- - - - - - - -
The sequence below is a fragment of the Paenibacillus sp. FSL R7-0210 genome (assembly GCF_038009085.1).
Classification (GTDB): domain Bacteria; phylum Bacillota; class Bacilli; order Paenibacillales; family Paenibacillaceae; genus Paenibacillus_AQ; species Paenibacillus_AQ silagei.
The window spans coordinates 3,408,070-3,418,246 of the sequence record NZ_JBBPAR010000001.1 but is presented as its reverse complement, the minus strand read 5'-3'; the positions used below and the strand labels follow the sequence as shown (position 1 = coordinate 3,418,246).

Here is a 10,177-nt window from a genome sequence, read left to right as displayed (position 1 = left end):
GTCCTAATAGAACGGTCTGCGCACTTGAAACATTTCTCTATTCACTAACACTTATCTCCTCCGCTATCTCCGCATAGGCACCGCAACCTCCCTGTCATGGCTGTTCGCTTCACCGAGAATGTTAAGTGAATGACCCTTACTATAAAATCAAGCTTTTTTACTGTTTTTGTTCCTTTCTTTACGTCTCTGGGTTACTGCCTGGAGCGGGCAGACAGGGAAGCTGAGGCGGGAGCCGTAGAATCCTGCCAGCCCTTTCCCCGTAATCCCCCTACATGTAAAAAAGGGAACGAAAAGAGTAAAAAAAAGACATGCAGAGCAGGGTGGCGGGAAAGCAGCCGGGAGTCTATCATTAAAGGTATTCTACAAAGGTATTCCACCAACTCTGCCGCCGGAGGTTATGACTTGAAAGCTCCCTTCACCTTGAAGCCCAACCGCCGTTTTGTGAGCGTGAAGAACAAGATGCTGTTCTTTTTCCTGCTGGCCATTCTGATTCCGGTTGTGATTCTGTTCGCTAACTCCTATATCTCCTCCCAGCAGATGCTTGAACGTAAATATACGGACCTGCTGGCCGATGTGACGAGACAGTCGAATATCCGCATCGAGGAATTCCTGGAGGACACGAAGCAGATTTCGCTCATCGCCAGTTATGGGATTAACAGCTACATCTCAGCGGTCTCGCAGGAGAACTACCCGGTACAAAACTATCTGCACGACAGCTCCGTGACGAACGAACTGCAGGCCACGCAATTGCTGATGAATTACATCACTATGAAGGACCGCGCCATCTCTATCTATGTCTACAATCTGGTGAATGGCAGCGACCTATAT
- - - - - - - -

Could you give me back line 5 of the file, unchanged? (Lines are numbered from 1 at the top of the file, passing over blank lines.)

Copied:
GTCCTAATAGAACGGTCTGCGCACTTGAAACATTTCTCTATTCACTAACACTTATCTCCTCCGCTATCTCCGCATAGGCACCGCAACCTCCCTGTCATGGCTGTTCGCTTCACCGAGAATGTTAAGTGAATGACCCTTACTATAAAATCAAGCTTTTTTACTGTTTTTGTTCCTTTCTTTACGTCTCTGGGTTACTGCCTGGAGCGGGCAGACAGGGAAGCTGAGGCGGGAGCCGTAGAATCCTGCCAGCCCTTTCCCCGTAATCCCCCTACATGTAAAAAAGGGAACGAAAAGAGTAAAAAAAAGACATGCAGAGCAGGGTGGCGGGAAAGCAGCCGGGAGTCTATCATTAAAGGTATTCTACAAAGGTATTCCACCAACTCTGCCGCCGGAGGTTATGACTTGAAAGCTCCCTTCACCTTGAAGCCCAACCGCCGTTTTGTGAGCGTGAAGAACAAGATGCTGTTCTTTTTCCTGCTGGCCATTCTGATTCCGGTTGTGATTCTGTTCGCTAACTCCTATATCTCCTCCCAGCAGATGCTTGAACGTAAATATACGGACCTGCTGGCCGATGTGACGAGACAGTCGAATATCCGCATCGAGGAATTCCTGGAGGACACGAAGCAGATTTCGCTCATCGCCAGTTATGGGATTAACAGCTACATCTCAGCGGTCTCGCAGGAGAACTACCCGGTACAAAACTATCTGCACGACAGCTCCGTGACGAACGAACTGCAGGCCACGCAATTGCTGATGAATTACATCACTATGAAGGACCGCGCCATCTCTATCTATGTCTACAATCTGGTGAATGGCAGCGACCTATAT